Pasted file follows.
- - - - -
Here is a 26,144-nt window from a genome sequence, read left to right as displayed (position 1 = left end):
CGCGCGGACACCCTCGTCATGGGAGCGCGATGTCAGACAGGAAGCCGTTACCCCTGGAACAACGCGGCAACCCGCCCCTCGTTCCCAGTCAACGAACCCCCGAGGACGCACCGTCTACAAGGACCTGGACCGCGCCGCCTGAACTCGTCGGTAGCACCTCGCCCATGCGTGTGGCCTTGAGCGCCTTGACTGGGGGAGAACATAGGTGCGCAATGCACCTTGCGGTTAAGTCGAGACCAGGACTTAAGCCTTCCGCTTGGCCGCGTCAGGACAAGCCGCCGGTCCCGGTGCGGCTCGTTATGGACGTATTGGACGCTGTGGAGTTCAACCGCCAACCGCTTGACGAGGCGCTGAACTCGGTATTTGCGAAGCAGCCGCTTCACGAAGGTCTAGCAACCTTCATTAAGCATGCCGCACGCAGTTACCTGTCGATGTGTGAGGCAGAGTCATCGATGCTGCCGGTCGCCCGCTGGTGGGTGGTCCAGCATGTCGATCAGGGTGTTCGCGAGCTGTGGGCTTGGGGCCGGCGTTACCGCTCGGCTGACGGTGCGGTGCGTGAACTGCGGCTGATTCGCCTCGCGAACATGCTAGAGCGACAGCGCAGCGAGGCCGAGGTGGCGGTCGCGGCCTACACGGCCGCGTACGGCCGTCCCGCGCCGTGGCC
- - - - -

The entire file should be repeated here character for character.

Here is a 26,144-nt window from a genome sequence, read left to right as displayed (position 1 = left end):
CGCGCGGACACCCTCGTCATGGGAGCGCGATGTCAGACAGGAAGCCGTTACCCCTGGAACAACGCGGCAACCCGCCCCTCGTTCCCAGTCAACGAACCCCCGAGGACGCACCGTCTACAAGGACCTGGACCGCGCCGCCTGAACTCGTCGGTAGCACCTCGCCCATGCGTGTGGCCTTGAGCGCCTTGACTGGGGGAGAACATAGGTGCGCAATGCACCTTGCGGTTAAGTCGAGACCAGGACTTAAGCCTTCCGCTTGGCCGCGTCAGGACAAGCCGCCGGTCCCGGTGCGGCTCGTTATGGACGTATTGGACGCTGTGGAGTTCAACCGCCAACCGCTTGACGAGGCGCTGAACTCGGTATTTGCGAAGCAGCCGCTTCACGAAGGTCTAGCAACCTTCATTAAGCATGCCGCACGCAGTTACCTGTCGATGTGTGAGGCAGAGTCATCGATGCTGCCGGTCGCCCGCTGGTGGGTGGTCCAGCATGTCGATCAGGGTGTTCGCGAGCTGTGGGCTTGGGGCCGGCGTTACCGCTCGGCTGACGGTGCGGTGCGTGAACTGCGGCTGATTCGCCTCGCGAACATGCTAGAGCGACAGCGCAGCGAGGCCGAGGTGGCGGTCGCGGCCTACACGGCCGCGTACGGCCGTCCCGCGCCGTGGCC